Students often go into Visual Arts Section 1 entirely unprepared. “But we haven’t seen the images!” I hear you say, “how can I prepare for something I haven’t seen?”

Well no need to fear! The answer, my friend, is a scaffold! With a scaffold, you are able to go into an exam, with no knowledge of the questions, but being 100% assured you can achieve the marks you need.

If you have a total mental blank in the exam, falling back on a scaffold will make you feel confident about your answer. A scaffold means the markers will have to give you marks, even if your information sounds more like you’re trying to interpret a pile of rocks than an artwork.

Visual Arts Section 1 – 5 Marker

  1. Answer the Question – identify whether the question is referring to Practice, Conceptual Framework or The Frames. Have a specific answer to the question, rather than just repeating it.
  2. Include citation material – try to include this in a relevant way rather than just dropping it in.
  3. Include three SEE points to support your argument.
  4. Link back to the question.

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e.g.“Rauschenberg’s relationship to his artwork is one of thoughtfulness and deep conceptual refinement. Rauschenberg utilises the material practice of silk screen printing, using oil and silkscreened ink on canvas in his 1964 piece Retroactive 1, measuring 13.4 x 152.4 cm. Plate 1 shows how Rauschenberg uses silk screen printing in order to resize and recolour his images. Thus Rauschenberg does not create the images himself, rather he reworks them to achieve conceptual refinement. Plate 2 shows his use of colour manipulation, using bold, bright colours, identifying his artwork with pop-art. This has a cheapening effect on the images, making them appear commercial and gaudy. Rauschenberg has utilised and repeated iconic images, such as the image of JFK, connecting his artwork to the world and media. Rauschenberg can therefore comment on the cheap, repetitive and oversized nature of media, demonstrating his relationship with his artwork as conceptual and thoughtful.”

Looking at the above response, look at how I have included all of the above dot points necessary to create a well structured response.

Visual Arts Section 1 – 8 Marker

  1. Answer the question – identify whether the question is referring to Practice, Conceptual Framework or The Frames.
  2. Have a thesis which links the plates together.
  3. Include citation material – try to include this in a relevant way rather than just dropping it in.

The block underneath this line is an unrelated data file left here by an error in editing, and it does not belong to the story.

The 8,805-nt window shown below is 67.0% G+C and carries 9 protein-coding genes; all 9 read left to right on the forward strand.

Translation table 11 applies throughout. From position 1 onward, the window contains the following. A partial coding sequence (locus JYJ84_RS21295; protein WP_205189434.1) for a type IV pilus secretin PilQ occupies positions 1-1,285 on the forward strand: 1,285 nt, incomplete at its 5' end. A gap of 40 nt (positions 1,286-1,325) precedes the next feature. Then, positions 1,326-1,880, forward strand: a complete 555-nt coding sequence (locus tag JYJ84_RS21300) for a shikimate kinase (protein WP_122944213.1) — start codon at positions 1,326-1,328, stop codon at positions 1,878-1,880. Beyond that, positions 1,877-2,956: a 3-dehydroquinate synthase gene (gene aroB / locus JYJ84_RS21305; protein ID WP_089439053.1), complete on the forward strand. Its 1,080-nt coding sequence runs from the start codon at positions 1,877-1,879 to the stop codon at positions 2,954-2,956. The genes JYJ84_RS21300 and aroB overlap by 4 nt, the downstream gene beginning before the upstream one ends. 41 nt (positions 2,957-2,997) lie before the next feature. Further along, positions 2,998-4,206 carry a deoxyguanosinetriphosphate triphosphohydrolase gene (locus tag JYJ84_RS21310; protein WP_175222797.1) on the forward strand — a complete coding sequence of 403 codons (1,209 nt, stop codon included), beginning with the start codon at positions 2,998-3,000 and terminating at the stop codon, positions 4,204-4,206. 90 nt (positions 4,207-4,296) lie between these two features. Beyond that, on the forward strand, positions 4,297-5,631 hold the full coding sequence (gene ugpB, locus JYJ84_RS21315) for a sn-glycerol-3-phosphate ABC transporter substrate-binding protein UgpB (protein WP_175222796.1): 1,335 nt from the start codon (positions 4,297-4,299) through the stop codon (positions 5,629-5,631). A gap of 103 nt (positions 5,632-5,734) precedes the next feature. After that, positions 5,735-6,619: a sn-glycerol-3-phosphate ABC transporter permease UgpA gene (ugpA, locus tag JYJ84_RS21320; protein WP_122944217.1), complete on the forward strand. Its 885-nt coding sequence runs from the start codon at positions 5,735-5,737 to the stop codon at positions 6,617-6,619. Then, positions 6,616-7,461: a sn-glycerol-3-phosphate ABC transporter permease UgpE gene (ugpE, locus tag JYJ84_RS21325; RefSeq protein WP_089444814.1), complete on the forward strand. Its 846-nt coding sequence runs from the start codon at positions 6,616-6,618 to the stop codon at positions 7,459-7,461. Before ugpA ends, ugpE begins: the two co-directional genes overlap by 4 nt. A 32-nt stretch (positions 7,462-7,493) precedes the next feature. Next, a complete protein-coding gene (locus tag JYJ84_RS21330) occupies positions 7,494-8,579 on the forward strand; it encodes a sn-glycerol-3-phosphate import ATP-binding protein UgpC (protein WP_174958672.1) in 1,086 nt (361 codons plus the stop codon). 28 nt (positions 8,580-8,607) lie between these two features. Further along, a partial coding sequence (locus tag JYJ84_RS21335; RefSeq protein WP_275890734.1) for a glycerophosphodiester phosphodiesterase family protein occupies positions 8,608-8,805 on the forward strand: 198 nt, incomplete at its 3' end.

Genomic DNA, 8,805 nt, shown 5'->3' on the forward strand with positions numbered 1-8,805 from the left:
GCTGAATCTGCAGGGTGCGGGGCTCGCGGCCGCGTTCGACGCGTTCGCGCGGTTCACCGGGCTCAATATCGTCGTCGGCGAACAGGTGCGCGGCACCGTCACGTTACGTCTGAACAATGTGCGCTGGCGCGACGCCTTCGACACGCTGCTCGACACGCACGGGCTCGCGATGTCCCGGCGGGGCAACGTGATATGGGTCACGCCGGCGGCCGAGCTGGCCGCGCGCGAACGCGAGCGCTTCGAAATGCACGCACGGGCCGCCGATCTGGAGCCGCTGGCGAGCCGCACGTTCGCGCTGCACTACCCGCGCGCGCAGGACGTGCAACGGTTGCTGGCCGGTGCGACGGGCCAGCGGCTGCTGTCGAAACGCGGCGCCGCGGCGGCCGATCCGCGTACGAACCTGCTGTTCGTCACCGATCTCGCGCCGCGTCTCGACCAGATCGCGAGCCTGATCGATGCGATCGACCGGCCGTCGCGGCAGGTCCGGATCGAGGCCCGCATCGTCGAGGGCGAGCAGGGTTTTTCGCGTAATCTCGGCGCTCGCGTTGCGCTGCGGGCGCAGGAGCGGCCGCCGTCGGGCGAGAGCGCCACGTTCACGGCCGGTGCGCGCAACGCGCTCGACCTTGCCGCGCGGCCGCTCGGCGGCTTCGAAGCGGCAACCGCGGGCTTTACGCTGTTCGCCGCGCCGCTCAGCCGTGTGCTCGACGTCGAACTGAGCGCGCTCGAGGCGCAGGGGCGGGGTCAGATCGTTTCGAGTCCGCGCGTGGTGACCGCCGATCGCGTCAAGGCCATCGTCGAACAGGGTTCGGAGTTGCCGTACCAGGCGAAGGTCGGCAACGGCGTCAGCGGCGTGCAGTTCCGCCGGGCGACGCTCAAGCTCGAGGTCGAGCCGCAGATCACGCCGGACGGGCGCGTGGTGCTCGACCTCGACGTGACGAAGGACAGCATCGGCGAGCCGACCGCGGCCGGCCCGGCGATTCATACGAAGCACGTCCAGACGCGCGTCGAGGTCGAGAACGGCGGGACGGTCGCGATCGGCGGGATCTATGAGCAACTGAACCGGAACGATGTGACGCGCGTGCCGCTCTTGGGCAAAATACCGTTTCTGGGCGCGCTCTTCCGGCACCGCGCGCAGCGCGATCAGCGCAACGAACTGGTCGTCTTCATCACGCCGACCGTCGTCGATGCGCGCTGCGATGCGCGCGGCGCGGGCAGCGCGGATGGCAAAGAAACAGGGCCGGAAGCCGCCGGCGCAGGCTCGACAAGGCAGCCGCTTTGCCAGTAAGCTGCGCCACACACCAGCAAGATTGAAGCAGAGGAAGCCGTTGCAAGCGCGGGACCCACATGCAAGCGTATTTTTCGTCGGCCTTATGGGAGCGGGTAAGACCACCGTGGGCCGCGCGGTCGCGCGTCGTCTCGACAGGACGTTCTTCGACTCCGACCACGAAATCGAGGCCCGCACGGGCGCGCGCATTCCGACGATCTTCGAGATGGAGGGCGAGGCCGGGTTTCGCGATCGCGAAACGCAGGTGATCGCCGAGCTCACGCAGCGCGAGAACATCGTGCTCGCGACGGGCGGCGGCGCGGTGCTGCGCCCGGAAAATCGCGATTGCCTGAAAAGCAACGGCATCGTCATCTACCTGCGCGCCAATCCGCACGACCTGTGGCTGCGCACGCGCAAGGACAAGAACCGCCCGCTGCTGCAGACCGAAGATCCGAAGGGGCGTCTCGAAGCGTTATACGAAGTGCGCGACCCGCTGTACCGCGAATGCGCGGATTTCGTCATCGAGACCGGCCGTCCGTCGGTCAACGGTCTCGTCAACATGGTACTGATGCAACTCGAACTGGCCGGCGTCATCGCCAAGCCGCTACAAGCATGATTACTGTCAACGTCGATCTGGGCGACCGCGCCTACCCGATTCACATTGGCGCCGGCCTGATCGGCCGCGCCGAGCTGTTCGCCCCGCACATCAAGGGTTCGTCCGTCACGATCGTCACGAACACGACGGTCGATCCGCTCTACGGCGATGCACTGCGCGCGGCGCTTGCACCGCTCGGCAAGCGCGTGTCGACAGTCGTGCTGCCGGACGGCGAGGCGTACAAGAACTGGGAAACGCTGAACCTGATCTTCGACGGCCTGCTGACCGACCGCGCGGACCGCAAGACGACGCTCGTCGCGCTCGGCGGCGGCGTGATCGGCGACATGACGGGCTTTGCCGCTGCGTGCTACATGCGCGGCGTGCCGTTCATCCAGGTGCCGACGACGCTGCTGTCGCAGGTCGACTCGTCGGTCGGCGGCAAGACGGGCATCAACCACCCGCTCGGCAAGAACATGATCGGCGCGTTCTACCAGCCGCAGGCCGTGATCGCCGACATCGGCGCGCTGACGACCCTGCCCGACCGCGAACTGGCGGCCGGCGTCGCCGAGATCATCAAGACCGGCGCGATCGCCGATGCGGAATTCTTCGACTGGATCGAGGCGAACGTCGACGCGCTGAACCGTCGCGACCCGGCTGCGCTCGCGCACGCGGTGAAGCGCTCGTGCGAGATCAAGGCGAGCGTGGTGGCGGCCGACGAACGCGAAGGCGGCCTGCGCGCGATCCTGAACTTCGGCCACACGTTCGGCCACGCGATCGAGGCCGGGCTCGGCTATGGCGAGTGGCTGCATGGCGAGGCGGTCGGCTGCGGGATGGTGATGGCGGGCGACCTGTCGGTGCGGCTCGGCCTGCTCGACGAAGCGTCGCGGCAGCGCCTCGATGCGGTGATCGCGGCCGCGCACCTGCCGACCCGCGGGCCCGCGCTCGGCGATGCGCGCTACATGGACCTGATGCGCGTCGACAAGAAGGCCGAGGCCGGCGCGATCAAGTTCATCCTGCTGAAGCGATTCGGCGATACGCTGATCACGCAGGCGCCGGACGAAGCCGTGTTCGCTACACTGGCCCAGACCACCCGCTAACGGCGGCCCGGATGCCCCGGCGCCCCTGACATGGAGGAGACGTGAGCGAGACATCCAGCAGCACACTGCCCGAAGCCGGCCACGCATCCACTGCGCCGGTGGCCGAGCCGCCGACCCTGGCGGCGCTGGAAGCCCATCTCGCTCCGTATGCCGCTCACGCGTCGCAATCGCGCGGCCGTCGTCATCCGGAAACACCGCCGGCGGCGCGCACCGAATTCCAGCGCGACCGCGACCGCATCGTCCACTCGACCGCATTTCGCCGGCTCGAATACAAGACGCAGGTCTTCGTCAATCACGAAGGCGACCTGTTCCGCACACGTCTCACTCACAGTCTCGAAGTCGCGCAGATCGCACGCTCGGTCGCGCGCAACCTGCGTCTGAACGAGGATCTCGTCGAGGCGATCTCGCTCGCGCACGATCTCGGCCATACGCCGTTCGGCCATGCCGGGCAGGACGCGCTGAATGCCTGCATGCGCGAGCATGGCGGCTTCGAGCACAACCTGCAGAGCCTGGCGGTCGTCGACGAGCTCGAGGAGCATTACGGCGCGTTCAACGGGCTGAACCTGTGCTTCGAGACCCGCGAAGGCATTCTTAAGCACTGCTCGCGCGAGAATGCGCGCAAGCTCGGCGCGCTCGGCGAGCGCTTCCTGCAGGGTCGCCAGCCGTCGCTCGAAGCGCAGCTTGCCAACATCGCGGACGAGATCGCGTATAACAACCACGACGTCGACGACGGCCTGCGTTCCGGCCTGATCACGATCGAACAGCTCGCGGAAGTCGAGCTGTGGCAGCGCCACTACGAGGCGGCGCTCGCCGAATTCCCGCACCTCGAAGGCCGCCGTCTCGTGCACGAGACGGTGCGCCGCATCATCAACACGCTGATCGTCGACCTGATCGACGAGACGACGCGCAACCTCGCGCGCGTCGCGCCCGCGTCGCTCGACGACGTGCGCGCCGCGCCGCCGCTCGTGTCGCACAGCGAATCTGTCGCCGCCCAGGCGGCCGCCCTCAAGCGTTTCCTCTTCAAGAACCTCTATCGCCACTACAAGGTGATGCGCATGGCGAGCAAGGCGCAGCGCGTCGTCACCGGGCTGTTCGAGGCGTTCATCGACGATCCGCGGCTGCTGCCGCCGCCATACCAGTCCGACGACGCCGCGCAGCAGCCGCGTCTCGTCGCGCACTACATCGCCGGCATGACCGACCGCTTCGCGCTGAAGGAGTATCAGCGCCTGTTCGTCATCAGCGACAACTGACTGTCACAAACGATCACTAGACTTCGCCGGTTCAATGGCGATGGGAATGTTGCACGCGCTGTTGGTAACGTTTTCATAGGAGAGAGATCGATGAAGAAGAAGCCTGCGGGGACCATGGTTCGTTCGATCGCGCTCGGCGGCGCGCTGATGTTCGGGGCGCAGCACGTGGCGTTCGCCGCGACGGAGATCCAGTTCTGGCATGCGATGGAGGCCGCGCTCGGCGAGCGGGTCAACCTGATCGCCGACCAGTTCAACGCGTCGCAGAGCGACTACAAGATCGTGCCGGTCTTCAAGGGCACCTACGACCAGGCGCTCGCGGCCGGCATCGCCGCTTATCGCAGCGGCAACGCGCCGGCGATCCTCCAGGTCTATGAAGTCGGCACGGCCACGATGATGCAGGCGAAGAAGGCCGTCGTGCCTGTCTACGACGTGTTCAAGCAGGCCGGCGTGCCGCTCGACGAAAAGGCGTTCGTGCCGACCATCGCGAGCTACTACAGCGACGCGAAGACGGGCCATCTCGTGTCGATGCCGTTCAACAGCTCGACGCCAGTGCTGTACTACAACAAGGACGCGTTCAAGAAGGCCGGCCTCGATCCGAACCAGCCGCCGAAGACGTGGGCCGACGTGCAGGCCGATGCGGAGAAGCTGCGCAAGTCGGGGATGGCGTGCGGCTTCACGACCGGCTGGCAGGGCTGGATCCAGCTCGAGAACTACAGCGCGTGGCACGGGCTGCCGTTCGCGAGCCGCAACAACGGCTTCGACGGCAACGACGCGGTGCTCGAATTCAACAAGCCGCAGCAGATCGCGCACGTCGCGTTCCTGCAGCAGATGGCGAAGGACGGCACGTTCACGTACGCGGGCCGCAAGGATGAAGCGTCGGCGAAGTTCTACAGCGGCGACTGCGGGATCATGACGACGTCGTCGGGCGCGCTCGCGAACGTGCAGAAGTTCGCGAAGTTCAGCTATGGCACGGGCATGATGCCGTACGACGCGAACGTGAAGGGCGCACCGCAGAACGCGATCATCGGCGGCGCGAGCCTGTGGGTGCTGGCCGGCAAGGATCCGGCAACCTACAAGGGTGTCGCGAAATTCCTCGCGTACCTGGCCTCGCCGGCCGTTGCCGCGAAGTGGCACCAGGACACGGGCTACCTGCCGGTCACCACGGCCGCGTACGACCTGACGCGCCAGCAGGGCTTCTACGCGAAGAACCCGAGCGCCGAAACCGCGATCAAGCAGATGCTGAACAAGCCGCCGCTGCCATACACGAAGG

4. Plate 1: include one or two SEE points to support your argument.
  5. Plate 2: include one or two SEE points to support your argument.
  6. Plate 3: include one or two SEE points to support your argument.
  7. Link back to the question.

Note: use the text extract if available to help you with your analysis.

Here is an example Question  from the Board of Studies website:

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You can find a band 5/6 example response here.

Now have a try to do this yourself! You can use the practice exams found here

Visual Arts Section 1 – 12 Marker

  1. Introduction – Answer the question, have a thesis, include citation material.
  2. Paragraph 1: use 2 or 3 SEE points to compare the plates.
  3. Paragraph 1: use 2 or 3 SEE points to compare the plates.
  4. Paragraph 1: use 2 or 3 SEE points to compare the plates.
  5. Make a judgement/evaluation.
  6. Link back to the question.

Note: It is super important for this question that firstly, you identify whether it relates to practice, conceptual framework or the frames. Secondly, you must make an evaluation regarding the question.

Here is an example Question  from the Board of Studies website:

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You can find a band 5/6 example response here.

Now have a try to do this yourself! You can use the practice exams found here

And there you have it! The unseen question scaffold that paired with good analysis, will guarantee you a band 6 in Visual Arts Section 1. Click here for more information on how to analyse unseen images for section 1 in Visual Arts.

Good Luck!

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Brooklyn Arnot is currently studying Philosophy, History and English at The University of Sydney. In her spare time she enjoys drawing mythical landscapes, flowers, trees, and artsy signs for her cafe during long train rides and basically any time there is a pen and paper around. Her incredible high school English teachers gave her a passion for literature and education, leading to her extreme enthusiasm for the HSC English syllabus and her dream to go to Scandinavia to study old viking literature.